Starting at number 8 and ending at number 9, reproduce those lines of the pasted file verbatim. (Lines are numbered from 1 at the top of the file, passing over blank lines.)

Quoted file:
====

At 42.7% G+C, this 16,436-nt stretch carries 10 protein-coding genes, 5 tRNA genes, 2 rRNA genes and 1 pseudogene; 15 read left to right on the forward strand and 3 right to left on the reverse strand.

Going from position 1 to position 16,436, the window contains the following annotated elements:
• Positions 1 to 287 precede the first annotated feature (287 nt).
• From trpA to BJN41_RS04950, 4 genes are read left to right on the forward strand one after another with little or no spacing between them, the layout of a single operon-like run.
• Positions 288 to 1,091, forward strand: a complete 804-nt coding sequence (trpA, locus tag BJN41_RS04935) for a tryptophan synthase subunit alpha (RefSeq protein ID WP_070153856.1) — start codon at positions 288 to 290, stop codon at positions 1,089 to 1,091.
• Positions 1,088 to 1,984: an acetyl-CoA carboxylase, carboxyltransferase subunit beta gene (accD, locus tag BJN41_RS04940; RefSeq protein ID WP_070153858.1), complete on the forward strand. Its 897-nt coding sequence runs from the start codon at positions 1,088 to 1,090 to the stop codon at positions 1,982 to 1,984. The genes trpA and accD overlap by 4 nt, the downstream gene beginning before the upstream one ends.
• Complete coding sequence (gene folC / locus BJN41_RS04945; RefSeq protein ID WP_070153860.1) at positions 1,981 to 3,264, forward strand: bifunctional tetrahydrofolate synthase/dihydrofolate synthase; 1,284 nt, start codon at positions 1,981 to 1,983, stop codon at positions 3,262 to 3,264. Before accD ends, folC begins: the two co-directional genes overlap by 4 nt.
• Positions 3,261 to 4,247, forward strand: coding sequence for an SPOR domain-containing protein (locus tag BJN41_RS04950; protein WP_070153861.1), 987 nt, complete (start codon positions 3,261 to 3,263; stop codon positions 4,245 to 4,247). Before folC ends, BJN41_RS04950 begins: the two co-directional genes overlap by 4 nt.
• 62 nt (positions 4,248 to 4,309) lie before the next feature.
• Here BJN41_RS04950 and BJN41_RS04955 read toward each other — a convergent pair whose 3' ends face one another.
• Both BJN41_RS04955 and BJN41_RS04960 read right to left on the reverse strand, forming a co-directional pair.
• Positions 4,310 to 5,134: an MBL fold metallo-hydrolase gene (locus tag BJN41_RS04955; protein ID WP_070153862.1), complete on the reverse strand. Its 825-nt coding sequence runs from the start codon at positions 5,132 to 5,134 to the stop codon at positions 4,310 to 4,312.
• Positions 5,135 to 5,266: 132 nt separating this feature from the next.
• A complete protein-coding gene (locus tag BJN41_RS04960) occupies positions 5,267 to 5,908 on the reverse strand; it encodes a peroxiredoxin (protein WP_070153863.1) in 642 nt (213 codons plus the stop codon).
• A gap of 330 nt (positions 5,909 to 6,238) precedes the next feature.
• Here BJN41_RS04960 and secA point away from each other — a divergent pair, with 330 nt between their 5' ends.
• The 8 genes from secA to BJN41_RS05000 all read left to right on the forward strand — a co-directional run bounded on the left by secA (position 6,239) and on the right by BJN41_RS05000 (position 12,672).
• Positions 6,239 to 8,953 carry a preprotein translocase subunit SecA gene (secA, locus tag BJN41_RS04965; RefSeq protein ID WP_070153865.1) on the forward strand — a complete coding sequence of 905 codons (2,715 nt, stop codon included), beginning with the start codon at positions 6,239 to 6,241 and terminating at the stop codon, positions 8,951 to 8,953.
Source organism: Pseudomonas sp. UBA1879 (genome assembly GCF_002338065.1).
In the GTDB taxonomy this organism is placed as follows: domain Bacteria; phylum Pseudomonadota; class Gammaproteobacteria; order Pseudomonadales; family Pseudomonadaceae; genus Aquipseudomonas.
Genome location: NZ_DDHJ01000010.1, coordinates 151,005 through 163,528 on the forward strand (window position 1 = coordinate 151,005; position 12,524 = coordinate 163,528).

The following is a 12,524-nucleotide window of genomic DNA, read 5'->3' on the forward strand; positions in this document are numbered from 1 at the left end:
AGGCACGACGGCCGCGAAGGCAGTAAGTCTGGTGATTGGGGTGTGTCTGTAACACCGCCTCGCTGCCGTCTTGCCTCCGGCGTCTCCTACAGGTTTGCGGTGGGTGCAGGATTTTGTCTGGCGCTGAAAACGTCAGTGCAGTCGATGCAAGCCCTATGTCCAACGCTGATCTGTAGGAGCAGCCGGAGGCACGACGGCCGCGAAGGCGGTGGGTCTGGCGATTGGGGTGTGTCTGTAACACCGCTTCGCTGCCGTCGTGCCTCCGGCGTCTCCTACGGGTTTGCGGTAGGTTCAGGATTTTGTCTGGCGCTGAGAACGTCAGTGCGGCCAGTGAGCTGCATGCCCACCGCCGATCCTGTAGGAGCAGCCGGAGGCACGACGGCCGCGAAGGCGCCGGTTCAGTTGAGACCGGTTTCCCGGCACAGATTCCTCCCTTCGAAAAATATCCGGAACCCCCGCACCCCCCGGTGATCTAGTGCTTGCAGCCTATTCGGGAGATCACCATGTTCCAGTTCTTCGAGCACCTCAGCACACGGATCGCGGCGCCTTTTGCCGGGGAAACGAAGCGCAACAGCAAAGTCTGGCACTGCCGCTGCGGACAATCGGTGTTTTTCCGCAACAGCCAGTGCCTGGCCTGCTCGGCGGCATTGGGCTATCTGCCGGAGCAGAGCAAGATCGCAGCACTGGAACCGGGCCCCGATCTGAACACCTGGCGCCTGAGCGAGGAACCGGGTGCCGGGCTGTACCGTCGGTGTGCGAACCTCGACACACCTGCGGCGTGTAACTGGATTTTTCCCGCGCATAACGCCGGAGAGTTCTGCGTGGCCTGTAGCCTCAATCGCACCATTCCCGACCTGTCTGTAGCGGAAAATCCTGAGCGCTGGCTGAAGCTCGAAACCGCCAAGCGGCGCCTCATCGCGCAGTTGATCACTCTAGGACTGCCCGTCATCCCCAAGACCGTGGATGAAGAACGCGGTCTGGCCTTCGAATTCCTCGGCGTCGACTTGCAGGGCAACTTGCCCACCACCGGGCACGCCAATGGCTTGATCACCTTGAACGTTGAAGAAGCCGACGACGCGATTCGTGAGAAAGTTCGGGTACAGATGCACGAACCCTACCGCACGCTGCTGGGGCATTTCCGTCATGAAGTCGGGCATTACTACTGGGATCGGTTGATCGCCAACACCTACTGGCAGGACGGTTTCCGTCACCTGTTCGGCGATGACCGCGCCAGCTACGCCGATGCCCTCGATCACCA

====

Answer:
• Positions 3,261 to 4,247, forward strand: coding sequence for an SPOR domain-containing protein (locus tag BJN41_RS04950; protein WP_070153861.1), 987 nt, complete (start codon positions 3,261 to 3,263; stop codon positions 4,245 to 4,247). Before folC ends, BJN41_RS04950 begins: the two co-directional genes overlap by 4 nt.
• 62 nt (positions 4,248 to 4,309) lie before the next feature.